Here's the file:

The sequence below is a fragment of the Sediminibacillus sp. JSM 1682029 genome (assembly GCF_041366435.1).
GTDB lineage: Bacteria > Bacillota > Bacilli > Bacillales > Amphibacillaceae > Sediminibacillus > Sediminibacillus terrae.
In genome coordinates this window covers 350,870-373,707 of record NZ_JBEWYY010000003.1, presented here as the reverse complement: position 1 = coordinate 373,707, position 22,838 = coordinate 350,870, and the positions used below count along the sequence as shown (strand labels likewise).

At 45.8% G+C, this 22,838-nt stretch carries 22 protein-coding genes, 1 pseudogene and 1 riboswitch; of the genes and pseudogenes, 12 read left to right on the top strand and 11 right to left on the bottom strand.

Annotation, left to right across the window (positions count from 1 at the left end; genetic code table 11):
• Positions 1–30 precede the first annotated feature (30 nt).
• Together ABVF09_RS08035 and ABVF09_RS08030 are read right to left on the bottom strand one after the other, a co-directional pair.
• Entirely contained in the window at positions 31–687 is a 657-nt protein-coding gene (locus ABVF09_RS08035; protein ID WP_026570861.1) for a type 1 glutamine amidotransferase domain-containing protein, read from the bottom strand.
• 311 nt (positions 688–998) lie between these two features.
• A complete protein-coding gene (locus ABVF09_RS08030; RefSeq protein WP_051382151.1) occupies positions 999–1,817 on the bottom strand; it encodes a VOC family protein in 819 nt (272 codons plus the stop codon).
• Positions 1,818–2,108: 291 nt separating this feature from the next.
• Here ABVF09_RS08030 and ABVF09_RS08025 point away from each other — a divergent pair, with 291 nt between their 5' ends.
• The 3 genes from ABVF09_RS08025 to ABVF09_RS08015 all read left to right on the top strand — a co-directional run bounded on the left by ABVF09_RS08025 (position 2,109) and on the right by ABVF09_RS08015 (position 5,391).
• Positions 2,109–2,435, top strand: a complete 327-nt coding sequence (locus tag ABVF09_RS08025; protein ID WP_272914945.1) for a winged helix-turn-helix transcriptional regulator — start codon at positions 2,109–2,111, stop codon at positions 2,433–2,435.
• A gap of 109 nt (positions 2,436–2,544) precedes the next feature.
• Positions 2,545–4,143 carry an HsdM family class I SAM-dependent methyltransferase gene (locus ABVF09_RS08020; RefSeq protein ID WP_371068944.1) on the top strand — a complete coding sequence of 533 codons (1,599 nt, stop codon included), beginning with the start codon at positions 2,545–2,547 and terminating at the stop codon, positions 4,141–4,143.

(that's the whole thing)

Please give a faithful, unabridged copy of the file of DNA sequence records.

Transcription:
The sequence below is a fragment of the Sediminibacillus sp. JSM 1682029 genome (assembly GCF_041366435.1).
GTDB lineage: Bacteria > Bacillota > Bacilli > Bacillales > Amphibacillaceae > Sediminibacillus > Sediminibacillus terrae.
In genome coordinates this window covers 350,870-373,707 of record NZ_JBEWYY010000003.1, presented here as the reverse complement: position 1 = coordinate 373,707, position 22,838 = coordinate 350,870, and the positions used below count along the sequence as shown (strand labels likewise).

At 45.8% G+C, this 22,838-nt stretch carries 22 protein-coding genes, 1 pseudogene and 1 riboswitch; of the genes and pseudogenes, 12 read left to right on the top strand and 11 right to left on the bottom strand.

Annotation, left to right across the window (positions count from 1 at the left end; genetic code table 11):
• Positions 1–30 precede the first annotated feature (30 nt).
• Together ABVF09_RS08035 and ABVF09_RS08030 are read right to left on the bottom strand one after the other, a co-directional pair.
• Entirely contained in the window at positions 31–687 is a 657-nt protein-coding gene (locus ABVF09_RS08035; protein ID WP_026570861.1) for a type 1 glutamine amidotransferase domain-containing protein, read from the bottom strand.
• 311 nt (positions 688–998) lie between these two features.
• A complete protein-coding gene (locus ABVF09_RS08030; RefSeq protein WP_051382151.1) occupies positions 999–1,817 on the bottom strand; it encodes a VOC family protein in 819 nt (272 codons plus the stop codon).
• Positions 1,818–2,108: 291 nt separating this feature from the next.
• Here ABVF09_RS08030 and ABVF09_RS08025 point away from each other — a divergent pair, with 291 nt between their 5' ends.
• The 3 genes from ABVF09_RS08025 to ABVF09_RS08015 all read left to right on the top strand — a co-directional run bounded on the left by ABVF09_RS08025 (position 2,109) and on the right by ABVF09_RS08015 (position 5,391).
• Positions 2,109–2,435, top strand: a complete 327-nt coding sequence (locus tag ABVF09_RS08025; protein ID WP_272914945.1) for a winged helix-turn-helix transcriptional regulator — start codon at positions 2,109–2,111, stop codon at positions 2,433–2,435.
• A gap of 109 nt (positions 2,436–2,544) precedes the next feature.
• Positions 2,545–4,143 carry an HsdM family class I SAM-dependent methyltransferase gene (locus ABVF09_RS08020; RefSeq protein ID WP_371068944.1) on the top strand — a complete coding sequence of 533 codons (1,599 nt, stop codon included), beginning with the start codon at positions 2,545–2,547 and terminating at the stop codon, positions 4,141–4,143.